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NFL wild-card stats and records: Henry's historic dominance

NFL Research offers the best nuggets from NFL playoff games. Here are the most eye-popping statistical accomplishments of the Wild Card Round.

» Derrick Henry had a career day in the Titans' win that eliminated the Patriots from the playoffs. His 182 rush yards are the most by any player in a single playoff game against the Patriots in the Bill Belichick era (since 2000). Henry had 204 scrimmage yards, bringing him to 444 career playoff scrimmage yards. He ranks second in scrimmage yards in the Super Bowl era for a player in their first three career playoff games. Only Arian Foster (510) had more.

» The Titans' 71 pass yards are the fewest by any team in a playoff win since the 2009 Ravens (34) defeated the Patriots in the playoffs. That matchup was the last time New England played in the Wild Card Round.

» Tight end Anthony Firkser's 12-yard receiving TD put the Titans on the board in their win over New England. Firkser is the first player from Harvard to score a TD in the playoffs in NFL history.

» Ryan Tannehill (five) is the quarterback with the second-most wins head-to-head against Tom Brady since 2001, including playoffs. Only Peyton Manning (six) has more such wins over Brady.

» The Patriots' loss to the Titans marked the first time in Tom Brady's playoff career that he threw zero pass TDs and a pick-six. It was the first such game of his career since Week 7, 2013, when the Patriots lost to the Jets 30-27 in overtime.

» Deshaun Watson is the third quarterback in the Super Bowl era with a pass touchdown, a rush TD, no giveaways and a fourth-quarter comeback in a playoff game. He joins Hall of Famer Ken Stabler in the 1976 Divisional Round and Hall of Famer Bart Starr in "The Ice Bowl" in 1967 as the only players to do so.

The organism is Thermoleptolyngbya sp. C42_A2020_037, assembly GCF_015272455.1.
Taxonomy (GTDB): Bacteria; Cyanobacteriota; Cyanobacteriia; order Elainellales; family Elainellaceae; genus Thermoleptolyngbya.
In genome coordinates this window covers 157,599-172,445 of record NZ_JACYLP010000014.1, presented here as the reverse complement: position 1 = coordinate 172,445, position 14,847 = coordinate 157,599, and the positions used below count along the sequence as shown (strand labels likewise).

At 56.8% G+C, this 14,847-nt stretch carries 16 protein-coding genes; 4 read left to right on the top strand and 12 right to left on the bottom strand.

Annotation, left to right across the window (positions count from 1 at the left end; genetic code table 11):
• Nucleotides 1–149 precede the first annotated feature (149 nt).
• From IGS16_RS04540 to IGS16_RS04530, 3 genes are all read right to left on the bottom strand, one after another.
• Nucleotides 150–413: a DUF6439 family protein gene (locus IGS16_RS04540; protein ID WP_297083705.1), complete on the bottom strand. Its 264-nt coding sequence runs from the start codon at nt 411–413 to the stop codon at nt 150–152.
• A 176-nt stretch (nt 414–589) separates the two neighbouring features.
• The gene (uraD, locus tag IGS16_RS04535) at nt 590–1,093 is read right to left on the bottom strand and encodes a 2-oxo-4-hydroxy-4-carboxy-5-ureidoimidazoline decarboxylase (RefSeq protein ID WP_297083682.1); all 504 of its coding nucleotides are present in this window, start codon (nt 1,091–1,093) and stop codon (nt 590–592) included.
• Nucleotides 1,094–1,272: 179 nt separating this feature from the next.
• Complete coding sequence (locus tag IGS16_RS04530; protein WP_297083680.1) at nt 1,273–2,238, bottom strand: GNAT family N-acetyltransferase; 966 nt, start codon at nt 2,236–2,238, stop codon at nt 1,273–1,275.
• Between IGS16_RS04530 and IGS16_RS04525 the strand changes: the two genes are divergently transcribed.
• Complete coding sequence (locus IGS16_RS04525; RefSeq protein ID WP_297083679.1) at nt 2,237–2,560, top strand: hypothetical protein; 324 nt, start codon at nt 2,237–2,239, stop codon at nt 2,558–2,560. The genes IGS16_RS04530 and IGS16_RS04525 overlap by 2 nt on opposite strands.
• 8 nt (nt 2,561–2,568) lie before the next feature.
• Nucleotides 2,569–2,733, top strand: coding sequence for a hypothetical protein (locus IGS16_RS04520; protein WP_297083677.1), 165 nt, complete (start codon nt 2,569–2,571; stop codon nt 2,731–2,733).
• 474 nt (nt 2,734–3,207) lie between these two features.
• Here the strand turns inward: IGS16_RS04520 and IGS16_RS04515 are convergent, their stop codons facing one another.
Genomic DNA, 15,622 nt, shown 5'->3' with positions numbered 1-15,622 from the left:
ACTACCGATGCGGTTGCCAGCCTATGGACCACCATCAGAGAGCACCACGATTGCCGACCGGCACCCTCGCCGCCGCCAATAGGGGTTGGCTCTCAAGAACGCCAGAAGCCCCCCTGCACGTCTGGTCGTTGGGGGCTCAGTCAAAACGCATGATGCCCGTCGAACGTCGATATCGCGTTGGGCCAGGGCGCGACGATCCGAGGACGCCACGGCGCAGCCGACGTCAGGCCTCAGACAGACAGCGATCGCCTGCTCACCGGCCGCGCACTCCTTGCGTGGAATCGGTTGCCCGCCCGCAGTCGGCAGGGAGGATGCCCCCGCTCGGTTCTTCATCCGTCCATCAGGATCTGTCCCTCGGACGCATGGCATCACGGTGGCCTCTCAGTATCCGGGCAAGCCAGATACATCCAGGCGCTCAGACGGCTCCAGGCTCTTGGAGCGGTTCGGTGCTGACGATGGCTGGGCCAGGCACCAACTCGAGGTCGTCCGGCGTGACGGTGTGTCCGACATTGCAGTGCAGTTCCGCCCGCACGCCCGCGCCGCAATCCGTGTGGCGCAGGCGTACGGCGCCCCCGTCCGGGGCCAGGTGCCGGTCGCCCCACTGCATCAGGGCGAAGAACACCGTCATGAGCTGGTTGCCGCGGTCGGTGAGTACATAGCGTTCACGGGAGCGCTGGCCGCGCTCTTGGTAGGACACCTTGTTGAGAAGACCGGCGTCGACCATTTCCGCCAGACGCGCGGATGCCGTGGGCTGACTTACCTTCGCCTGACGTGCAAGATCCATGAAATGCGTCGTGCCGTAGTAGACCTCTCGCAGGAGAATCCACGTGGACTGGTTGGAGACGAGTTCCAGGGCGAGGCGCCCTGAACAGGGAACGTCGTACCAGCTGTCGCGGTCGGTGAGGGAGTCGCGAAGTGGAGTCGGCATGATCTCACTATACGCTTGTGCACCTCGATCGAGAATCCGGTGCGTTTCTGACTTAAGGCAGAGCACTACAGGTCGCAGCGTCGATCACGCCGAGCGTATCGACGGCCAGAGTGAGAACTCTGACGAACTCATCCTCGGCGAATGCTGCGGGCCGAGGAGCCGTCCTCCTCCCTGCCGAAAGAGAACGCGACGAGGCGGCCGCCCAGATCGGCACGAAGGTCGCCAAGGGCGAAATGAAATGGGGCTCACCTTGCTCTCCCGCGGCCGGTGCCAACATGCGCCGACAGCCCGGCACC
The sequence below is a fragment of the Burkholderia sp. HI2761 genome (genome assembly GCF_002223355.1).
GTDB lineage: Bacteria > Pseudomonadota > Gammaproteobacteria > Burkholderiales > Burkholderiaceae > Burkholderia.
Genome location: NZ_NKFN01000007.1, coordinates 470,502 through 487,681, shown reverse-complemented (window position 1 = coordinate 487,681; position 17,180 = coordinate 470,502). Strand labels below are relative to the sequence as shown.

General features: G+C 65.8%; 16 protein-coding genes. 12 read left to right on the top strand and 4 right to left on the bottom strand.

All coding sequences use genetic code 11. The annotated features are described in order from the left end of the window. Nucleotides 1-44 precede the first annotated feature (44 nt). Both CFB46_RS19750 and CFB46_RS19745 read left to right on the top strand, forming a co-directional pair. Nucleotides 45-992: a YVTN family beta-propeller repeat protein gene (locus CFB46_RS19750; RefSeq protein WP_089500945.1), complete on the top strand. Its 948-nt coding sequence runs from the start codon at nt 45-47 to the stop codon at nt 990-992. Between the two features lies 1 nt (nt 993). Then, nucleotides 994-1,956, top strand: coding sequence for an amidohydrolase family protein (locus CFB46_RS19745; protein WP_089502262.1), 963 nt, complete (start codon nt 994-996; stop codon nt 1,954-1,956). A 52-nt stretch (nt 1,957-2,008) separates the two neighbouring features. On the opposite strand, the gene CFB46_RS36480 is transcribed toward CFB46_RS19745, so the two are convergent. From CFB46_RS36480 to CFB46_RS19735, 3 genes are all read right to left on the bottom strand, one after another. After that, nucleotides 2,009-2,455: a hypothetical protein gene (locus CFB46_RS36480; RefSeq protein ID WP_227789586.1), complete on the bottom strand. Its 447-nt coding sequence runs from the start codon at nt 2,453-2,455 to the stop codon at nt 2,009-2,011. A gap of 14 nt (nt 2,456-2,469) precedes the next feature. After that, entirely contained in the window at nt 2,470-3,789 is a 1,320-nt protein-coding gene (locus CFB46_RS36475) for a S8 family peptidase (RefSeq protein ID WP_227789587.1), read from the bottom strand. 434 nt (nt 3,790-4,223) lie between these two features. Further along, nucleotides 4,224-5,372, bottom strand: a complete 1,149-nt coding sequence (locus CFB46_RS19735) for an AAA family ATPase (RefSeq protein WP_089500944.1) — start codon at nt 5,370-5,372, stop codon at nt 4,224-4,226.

» The Bills led 16-0 before the Texans got their first score in the third quarter, but the Texans were able to pull out a 22-19 win in overtime. With Bill O'Brien as head coach, Houston was previously 0-22 when trailing by at least 16 points in a game, including postseason.

» J.J. Watt returned to action 69 days after tearing his pectoral muscle in Week 8. Watt had 1.0 sack, marking his first postseason game with a full sack since the Texans' 2012 win over the Bengals in the Wild Card Round (Watt has played in four playoff games since then, including Saturday's matchup). Watt also had two quarterback hits and one tackle for loss in the Texans' win.

» Deshaun Watson is the third quarterback age-24 or younger to record a comeback of at least 16 points in a postseason game since at least 2000. He joins Andrew Luck in a 2013 AFC Wild Card Game and Marcus Mariota in a 2017 AFC Wild Card Game as the only such players to do so. Both Luck and Mariota did so against the Chiefs.

» How impressive was Josh Allen's first career playoff drive? His 42-yard run was the longest rushing play of the Bills' 2019 season (including postseason) and his 16-yard TD reception on a pass from wide receiver John Brown was the longest playoff receiving TD by a quarterback in the Super Bowl era. The previous longest playoff receiving TD by a quarterback was Marcus Mariota's 6-yard pass to himself in a 2017 AFC Wild Card Game.

» The Bills-Texans matchup marked the first playoff game in the Super Bowl era in which two quarterbacks had at least 50 rush yards each. Deshaun Watson had 55 rush yards in the Texans' win and Josh Allen had 92. Both quarterbacks led their respective teams in rushing. This is the first time since 1950 that opposing starting quarterbacks led their teams in rush yards in a playoff game.

» John Brown threw a 16-yard pass TD to Josh Allen on the first drive of the Bills' loss to the Texans. He also found Devin Singletary for a 28-yard pass TD in the Bills' Week 13 win over the Cowboys. Brown is the third wide receiver since 2010 with at least two pass TDs in a season (including playoffs). He joined Antwaan Randle El (two in 2010) and Odell Beckham Jr. (two in 2018) as the only players to do so.

» Josh Allen is the second quarterback since 1975 with at least a 15-yard reception and at least a 15-yard rush in a playoff game. The other? Hall of Famer John Elway in Super Bowl XXII.

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